Institutions, Evolution, Future
Institutions, Evolution, Future
With Conceptualizing Capitalism, Geoffrey M. Hodgson offers readers a more precise conceptual framework. Drawing on a new theoretical approach called legal institutionalism, Hodgson establishes that the most important factor in the emergence of capitalism—but also among the most often overlooked—is the constitutive role of law and the state. While private property and markets are central to capitalism, they depend upon the development of an effective legal framework. Applying this legally grounded approach to the emergence of capitalism in eighteenth-century Europe, Hodgson identifies the key institutional developments that coincided with its rise. That analysis enables him to counter the widespread view that capitalism is a natural and inevitable outcome of human societies, showing instead that it is a relatively recent phenomenon, contingent upon a special form of state that protects private property and enforces contracts. After establishing the nature of capitalism, the book considers what this more precise conceptual framework can tell us about the possible future of capitalism in the twenty-first century, where some of the most important concerns are the effects of globalization, the continuing growth of inequality, and the challenges to America’s hegemony by China and others.
456 pages | 2 halftones, 5 tables | 6 x 9 | © 2015
Economics and Business: Economics--General Theory and Principles, Economics--History, Economics--International and Comparative
“In standard economics, capitalism has become an ill-defined concept, its analysis flawed from the very initial definition. Hodgson’s book reintroduces a sharp and precise definition, showing how a successful analysis of capitalism requires an understanding of the interactions of numerous complementary institutions, including sophisticated legal institutions. This is a remarkable and highly original piece of interdisciplinary scholarship that will greatly contribute to the understanding of contemporary capitalist economies."
Ugo Pagano, University of Siena and Central European University
“There are a number of books that purport to consider modern capitalism, but none of these treats the subject so broadly or considers in anything like the detail here the history of social science thought on the topic. Hodgson’s discussion of the many issues he treats is broad, thoughtful, and highly literate.”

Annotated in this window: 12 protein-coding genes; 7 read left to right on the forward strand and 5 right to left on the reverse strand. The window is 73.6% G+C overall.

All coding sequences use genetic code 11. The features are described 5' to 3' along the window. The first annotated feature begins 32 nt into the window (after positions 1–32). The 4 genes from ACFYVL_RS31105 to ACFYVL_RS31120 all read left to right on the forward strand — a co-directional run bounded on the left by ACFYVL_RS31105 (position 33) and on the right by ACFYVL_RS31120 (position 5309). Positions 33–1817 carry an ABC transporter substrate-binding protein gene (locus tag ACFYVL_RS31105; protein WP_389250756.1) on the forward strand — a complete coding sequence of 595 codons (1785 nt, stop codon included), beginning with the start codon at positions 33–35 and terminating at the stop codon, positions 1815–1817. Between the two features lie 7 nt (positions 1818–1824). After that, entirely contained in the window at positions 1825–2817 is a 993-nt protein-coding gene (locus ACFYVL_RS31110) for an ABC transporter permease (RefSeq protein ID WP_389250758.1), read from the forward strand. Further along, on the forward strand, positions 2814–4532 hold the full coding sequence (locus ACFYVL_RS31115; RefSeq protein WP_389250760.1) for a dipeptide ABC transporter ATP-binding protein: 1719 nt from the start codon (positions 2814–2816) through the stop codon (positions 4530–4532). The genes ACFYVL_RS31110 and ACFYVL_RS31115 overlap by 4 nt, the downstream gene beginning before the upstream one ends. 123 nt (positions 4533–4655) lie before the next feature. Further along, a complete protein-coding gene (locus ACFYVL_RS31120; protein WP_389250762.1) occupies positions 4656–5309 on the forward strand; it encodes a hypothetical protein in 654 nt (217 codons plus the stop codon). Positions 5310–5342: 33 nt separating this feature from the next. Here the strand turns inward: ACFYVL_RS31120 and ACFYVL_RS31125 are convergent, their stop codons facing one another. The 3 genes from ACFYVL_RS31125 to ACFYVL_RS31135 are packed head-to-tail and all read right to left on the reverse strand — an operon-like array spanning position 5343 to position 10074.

Richard Nelson, Columbia University
"Hodgson’s goal in Conceptualizing Capitalism is to clarify the basic concepts of capitalism. He shows the interconnections of such vital concepts as capital, money, exchange, property, and law, and how they work together to determine the essential character of capitalism. Hodgson draws on literature old and new in composing his definitions, and he reveals the many errors into which those who use language carelessly or vaguely inevitably fall. Economists, often preoccupied with mathematical precision, have paid insufficient attention to conceptual precision. This carefully-argued and ultimately convincing book provides a welcome remedy."
Bruce Caldwell, Duke University
“This is a magnum opus if ever there was one. Hodgson gives you everything you always wanted to know about capitalism, from a heterodox evolutionary economics perspective. A book that is impressively erudite, deeply rooted in the tradition of the discipline and in economic history. It is also remarkably optimistic on the future of capitalism and the prospects of political reform to restore the historical alliance between capitalism and social progress.”
Wolfgang Streeck, emeritus director, Max Planck Institute for the Study of Societies
“Erudite and thought-provoking. . . . [Conceptualizing Capitalism] is a stimulating, historically grounded exploration of the subject and a rewarding, if occasionally dense, read.”
“A rich traversal of capitalism in its myriad dimensions. . . . The book visits almost all dimensions of capitalism as we may think of it from employment, labour, firms, finance and property to the aspects that arguably constitute the core of this groundbreaking book: the role of the State and law.”
Table of Contents
Part I. Discovering Capitalism
Chapter 1. Distilling the Essence
Chapter 2. Social Structure and Individual Motivation
Chapter 3. Law and the State
Chapter 4. Property, Possession, and Contract
Chapter 5. Commodity Exchange and Markets
Chapter 6. Money and Finance
Chapter 7. Meanings of Capital
Chapter 8. Firms and Corporations
Chapter 9. Labor and Employment
Chapter 10. A Definition of Capitalism
Part II. Capitalism and Beyond
Chapter 11. Conceptualizing Production
Chapter 12. Socialism, Capitalism, and the State
Chapter 13. How Does Capitalism Evolve?
Chapter 14. The Future of Global Capitalism
Chapter 15. Addressing Inequality
Chapter 16. After Capitalism?
Internat'l Joseph A. Schumpeter Society: Joseph A. Schumpeter Prize
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